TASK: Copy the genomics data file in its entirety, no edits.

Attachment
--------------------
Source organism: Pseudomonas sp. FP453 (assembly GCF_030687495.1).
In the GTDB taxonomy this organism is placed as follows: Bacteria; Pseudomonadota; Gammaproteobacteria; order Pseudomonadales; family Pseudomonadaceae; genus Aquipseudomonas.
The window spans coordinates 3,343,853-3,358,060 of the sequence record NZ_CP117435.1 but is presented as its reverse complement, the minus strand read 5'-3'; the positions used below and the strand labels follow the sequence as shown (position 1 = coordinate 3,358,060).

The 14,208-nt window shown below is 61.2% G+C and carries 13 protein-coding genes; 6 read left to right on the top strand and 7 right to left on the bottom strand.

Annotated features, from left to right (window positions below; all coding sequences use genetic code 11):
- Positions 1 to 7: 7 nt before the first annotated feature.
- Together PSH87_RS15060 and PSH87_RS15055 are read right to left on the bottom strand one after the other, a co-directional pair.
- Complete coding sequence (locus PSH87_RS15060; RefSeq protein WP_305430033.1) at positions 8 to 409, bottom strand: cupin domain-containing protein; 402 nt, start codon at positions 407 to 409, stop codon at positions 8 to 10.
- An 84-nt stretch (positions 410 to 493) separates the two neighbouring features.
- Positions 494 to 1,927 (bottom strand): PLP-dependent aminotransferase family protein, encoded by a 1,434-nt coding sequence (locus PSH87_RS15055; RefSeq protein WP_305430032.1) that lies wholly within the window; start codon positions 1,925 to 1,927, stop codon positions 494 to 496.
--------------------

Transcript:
Source organism: Pseudomonas sp. FP453 (assembly GCF_030687495.1).
In the GTDB taxonomy this organism is placed as follows: Bacteria; Pseudomonadota; Gammaproteobacteria; order Pseudomonadales; family Pseudomonadaceae; genus Aquipseudomonas.
The window spans coordinates 3,343,853-3,358,060 of the sequence record NZ_CP117435.1 but is presented as its reverse complement, the minus strand read 5'-3'; the positions used below and the strand labels follow the sequence as shown (position 1 = coordinate 3,358,060).

The 14,208-nt window shown below is 61.2% G+C and carries 13 protein-coding genes; 6 read left to right on the top strand and 7 right to left on the bottom strand.

Annotated features, from left to right (window positions below; all coding sequences use genetic code 11):
- Positions 1 to 7: 7 nt before the first annotated feature.
- Together PSH87_RS15060 and PSH87_RS15055 are read right to left on the bottom strand one after the other, a co-directional pair.
- Complete coding sequence (locus PSH87_RS15060; RefSeq protein WP_305430033.1) at positions 8 to 409, bottom strand: cupin domain-containing protein; 402 nt, start codon at positions 407 to 409, stop codon at positions 8 to 10.
- An 84-nt stretch (positions 410 to 493) separates the two neighbouring features.
- Positions 494 to 1,927 (bottom strand): PLP-dependent aminotransferase family protein, encoded by a 1,434-nt coding sequence (locus PSH87_RS15055; RefSeq protein WP_305430032.1) that lies wholly within the window; start codon positions 1,925 to 1,927, stop codon positions 494 to 496.